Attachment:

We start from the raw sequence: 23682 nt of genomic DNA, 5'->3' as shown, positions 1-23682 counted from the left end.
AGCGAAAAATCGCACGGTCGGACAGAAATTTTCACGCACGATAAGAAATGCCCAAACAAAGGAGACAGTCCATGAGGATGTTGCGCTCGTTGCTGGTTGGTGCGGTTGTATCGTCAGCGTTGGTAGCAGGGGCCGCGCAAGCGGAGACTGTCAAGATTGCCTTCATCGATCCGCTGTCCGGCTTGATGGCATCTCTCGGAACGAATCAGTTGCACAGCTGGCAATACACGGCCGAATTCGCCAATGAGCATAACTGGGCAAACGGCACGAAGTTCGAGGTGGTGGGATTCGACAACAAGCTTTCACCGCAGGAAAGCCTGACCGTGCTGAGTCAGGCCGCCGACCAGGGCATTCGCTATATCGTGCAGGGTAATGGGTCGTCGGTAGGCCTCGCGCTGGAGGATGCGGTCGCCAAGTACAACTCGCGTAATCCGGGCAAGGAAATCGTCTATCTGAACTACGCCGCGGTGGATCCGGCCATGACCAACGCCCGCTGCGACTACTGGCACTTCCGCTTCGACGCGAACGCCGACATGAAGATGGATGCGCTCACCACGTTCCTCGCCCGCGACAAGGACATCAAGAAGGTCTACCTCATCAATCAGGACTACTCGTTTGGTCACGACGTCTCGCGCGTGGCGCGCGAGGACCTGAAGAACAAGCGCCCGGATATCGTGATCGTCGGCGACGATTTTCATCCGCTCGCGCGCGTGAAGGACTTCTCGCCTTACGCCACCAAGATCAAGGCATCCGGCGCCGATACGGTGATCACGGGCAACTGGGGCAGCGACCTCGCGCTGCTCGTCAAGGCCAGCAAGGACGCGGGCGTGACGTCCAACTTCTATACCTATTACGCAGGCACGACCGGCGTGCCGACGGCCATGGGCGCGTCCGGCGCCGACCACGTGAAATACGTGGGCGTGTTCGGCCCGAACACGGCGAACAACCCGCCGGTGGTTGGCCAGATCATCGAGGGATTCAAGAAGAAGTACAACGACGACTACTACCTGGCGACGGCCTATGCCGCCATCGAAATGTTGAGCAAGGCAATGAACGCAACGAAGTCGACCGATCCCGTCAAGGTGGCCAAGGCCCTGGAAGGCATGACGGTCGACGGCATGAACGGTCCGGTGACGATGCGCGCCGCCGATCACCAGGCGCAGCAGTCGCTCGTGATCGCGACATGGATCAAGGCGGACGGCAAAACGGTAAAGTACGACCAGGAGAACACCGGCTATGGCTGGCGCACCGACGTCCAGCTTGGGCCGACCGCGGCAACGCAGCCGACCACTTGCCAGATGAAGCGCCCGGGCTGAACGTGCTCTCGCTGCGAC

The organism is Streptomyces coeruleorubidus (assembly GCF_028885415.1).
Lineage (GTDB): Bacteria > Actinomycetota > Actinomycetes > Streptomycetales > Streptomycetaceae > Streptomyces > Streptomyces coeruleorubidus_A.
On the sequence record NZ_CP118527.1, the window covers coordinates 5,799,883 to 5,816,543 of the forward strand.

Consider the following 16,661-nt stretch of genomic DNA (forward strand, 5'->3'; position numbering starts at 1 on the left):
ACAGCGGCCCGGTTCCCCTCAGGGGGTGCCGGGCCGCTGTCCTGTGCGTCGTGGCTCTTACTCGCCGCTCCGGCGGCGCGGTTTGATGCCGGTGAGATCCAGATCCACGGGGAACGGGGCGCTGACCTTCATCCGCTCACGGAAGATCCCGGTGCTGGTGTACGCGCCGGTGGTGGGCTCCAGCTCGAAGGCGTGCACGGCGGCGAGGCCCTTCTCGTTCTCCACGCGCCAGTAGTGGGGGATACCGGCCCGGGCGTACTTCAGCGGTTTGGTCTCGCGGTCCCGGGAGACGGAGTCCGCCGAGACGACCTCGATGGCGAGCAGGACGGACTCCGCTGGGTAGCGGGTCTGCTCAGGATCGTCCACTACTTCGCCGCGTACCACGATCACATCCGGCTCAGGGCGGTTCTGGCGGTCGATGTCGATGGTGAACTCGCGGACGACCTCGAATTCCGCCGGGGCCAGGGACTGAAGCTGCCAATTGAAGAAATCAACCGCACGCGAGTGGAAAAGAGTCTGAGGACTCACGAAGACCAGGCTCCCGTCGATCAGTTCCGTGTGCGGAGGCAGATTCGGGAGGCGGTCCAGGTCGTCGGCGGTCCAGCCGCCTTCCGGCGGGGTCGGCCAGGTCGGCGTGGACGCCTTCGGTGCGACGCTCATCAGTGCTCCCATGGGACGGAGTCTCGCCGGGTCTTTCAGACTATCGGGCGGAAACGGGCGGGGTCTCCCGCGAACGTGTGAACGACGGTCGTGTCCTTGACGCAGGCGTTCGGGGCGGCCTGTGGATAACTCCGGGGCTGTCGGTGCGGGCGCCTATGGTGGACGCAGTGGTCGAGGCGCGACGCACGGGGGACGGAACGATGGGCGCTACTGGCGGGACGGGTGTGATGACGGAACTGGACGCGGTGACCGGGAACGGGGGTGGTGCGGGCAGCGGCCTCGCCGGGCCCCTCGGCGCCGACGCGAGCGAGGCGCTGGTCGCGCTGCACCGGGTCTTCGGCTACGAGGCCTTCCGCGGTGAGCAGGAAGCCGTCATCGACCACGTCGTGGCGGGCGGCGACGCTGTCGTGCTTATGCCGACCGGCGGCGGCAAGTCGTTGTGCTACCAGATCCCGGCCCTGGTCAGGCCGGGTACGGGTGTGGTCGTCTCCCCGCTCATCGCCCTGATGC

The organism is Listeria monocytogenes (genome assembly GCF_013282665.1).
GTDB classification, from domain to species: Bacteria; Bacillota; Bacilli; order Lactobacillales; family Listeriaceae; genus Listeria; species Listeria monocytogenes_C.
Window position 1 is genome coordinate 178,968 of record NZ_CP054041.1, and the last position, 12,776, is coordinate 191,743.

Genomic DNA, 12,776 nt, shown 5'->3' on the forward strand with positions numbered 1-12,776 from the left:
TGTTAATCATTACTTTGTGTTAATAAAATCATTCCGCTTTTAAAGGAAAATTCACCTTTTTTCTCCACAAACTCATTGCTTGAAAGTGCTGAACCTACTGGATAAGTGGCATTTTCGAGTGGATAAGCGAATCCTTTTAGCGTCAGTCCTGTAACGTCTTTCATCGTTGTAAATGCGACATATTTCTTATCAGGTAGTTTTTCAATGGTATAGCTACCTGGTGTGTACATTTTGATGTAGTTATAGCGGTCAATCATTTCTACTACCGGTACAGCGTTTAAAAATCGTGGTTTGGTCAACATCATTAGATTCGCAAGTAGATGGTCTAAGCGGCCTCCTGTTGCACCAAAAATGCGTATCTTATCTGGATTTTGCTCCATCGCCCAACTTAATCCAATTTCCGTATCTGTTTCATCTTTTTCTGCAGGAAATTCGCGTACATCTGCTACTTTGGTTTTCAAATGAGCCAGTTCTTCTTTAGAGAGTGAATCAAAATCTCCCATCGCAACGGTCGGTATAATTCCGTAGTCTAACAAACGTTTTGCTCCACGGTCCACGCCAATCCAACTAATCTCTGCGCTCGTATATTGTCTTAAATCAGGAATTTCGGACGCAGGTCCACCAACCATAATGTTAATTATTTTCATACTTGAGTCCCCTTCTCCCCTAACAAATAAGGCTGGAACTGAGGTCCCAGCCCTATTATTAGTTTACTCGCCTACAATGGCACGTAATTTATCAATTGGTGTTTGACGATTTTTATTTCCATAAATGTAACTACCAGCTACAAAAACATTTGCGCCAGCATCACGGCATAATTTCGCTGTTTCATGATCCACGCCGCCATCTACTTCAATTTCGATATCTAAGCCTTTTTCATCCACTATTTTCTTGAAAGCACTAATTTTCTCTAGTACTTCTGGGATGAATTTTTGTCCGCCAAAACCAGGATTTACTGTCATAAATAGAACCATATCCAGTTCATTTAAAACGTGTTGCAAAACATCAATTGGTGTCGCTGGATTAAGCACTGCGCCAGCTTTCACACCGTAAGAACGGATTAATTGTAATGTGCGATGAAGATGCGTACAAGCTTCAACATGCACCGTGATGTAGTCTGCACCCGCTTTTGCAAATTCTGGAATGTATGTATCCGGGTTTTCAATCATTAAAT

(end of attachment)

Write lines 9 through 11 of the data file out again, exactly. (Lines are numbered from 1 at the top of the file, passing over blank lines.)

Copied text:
GTDB classification, from domain to species: Bacteria; Bacillota; Bacilli; order Lactobacillales; family Listeriaceae; genus Listeria; species Listeria monocytogenes_C.
Window position 1 is genome coordinate 178,968 of record NZ_CP054041.1, and the last position, 12,776, is coordinate 191,743.

Genomic DNA, 12,776 nt, shown 5'->3' on the forward strand with positions numbered 1-12,776 from the left: